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Parent Tips > Photographers & Digital Media > Videographers & Video Conversion

VHS Tape is going the way of the dinosaur!

--submitted by Mike Shinn, MS Computing, 805.637.5469

With TiVo and other DVRs, we’re seeing VCRs tossed in favor of clearer pictures and 30-second advance. For new movies, the clear choice is DVD. But in the digital age, it’s our old VHS and 8mm tapes that are easy to forget. Birthdays, holidays and other home movies that were recorded over the years are put into closets across the country to be watched another day. Unfortunately, most people don’t account for the slow deterioration of these old tapes. VHS tapes are especially susceptible to damage by moisture in the air. With a particularly wet winter in addition to the usual ocean-breeze that we enjoy in Santa Barbara, the quality of our home movies is on a rapid decline. Viewing these tapes only speeds up the problem. Even viewing videos in a VCR with clean heads, the quality will decrease – and few people with VCRs ever get the heads cleaned.

It is easy to replace our VHS video collection with DVDs. Home movies aren’t as easily replaced. There's not much that can be done to improve the quality of a VHS tape once it has begun to deteriorate. For this reason, it’s important to preserve your valuable tapes on a reliable format.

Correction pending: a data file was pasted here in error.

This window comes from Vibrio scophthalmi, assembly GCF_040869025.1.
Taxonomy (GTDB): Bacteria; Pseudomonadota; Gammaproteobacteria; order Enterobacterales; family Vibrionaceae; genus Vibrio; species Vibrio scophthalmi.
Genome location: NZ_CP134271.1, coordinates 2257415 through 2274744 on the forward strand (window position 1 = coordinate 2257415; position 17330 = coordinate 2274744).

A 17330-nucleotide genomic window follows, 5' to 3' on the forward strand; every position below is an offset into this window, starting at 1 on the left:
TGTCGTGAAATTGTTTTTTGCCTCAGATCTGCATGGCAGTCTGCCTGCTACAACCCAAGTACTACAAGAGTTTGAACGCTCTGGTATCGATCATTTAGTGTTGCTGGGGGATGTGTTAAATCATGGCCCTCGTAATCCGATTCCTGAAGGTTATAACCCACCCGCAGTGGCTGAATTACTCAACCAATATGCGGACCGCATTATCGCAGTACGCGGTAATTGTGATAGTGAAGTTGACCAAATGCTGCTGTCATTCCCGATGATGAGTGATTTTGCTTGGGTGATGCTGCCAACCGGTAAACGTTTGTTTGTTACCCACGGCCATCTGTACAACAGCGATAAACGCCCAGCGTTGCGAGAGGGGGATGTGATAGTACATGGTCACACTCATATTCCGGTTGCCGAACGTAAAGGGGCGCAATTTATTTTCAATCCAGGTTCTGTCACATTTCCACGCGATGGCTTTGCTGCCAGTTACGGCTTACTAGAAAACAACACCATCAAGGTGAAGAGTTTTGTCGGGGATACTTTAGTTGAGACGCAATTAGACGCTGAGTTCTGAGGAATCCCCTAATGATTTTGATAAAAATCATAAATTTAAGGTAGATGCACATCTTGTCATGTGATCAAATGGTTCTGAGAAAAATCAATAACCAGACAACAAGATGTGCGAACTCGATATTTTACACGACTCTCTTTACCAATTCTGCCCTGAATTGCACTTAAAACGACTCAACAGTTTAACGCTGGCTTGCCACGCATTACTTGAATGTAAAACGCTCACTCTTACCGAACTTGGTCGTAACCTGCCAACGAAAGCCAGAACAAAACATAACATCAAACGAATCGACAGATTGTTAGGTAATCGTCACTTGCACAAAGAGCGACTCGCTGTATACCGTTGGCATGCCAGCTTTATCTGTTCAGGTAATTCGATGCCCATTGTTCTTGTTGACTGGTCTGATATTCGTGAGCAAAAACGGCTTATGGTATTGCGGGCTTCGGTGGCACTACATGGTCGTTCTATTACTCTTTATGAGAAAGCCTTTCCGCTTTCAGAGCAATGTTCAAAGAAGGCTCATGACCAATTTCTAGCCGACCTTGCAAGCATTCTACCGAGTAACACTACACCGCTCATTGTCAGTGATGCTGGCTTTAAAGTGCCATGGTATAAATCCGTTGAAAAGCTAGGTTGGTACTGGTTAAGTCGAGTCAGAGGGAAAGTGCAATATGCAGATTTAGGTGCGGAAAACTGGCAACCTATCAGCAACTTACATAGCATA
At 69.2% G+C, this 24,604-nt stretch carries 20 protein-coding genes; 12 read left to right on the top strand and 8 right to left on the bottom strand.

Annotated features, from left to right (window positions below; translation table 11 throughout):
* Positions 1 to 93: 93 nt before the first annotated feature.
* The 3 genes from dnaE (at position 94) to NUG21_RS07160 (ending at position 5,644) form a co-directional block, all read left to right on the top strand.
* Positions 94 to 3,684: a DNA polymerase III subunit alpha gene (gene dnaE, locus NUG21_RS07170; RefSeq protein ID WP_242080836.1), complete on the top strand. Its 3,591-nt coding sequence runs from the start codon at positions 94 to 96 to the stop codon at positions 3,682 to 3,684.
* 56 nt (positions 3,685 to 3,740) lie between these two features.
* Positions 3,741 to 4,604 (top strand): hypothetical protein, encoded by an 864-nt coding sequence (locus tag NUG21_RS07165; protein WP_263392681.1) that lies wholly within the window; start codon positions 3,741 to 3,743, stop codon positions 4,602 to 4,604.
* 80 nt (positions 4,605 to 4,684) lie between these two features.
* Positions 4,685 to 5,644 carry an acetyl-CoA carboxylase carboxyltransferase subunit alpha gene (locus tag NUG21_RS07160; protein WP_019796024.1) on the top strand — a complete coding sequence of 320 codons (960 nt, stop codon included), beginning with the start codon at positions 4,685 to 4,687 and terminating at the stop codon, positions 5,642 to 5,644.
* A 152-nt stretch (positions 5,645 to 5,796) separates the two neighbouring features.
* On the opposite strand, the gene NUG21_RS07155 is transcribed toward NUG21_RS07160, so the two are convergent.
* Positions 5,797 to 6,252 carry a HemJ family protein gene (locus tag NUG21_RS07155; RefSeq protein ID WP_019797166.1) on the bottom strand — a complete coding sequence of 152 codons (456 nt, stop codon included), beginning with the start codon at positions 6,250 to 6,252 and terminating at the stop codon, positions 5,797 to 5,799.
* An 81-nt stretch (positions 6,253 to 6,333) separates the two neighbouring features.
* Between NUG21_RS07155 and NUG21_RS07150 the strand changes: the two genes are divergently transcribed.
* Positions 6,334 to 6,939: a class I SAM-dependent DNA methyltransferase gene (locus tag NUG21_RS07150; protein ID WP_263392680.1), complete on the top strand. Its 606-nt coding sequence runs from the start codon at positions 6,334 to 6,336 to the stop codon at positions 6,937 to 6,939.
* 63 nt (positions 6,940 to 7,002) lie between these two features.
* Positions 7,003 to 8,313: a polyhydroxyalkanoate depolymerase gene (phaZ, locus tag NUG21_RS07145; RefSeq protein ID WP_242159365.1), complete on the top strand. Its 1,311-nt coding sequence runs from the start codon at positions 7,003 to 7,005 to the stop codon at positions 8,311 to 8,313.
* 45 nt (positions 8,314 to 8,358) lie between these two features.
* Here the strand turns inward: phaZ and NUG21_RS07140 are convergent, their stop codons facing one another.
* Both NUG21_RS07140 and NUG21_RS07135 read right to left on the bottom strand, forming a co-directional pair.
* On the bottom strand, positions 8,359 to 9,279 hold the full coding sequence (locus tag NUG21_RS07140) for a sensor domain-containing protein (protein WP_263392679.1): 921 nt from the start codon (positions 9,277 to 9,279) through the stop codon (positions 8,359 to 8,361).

DVDs have an estimated shelf life of 100 years – a significant difference from the 2-10 years that one might expect from video tape. What’s more, DVDs are portable, easy to store and relatively easy to duplicate. They allow us to watch our home movies and skip through them like the chapters of purchased DVD movies without worry of a decline in video quality. DVDs don’t have any moving parts that can be damaged with use. Assuming that they are stored in a safe place where they will not be scratched, your home movies can be watched again and again. We can also expect that DVDs will continue to be used with the next video format as well.

For all of these reasons, there is no time like the present to convert your home movies to DVD. Each day that goes by means a decrease in quality. Having your home movies converted means more room in your closet, a chance to share your movies with other family members and, most importantly, the preservation of the memories you took the time to capture on tape.

Mike Shinn is a resident of Santa Barbara. Since 1994, Mike has worked as a videographer and documentary film maker. In 2004, Mike began converting video collections to DVD and continues now to help others preserve their memories digitally.

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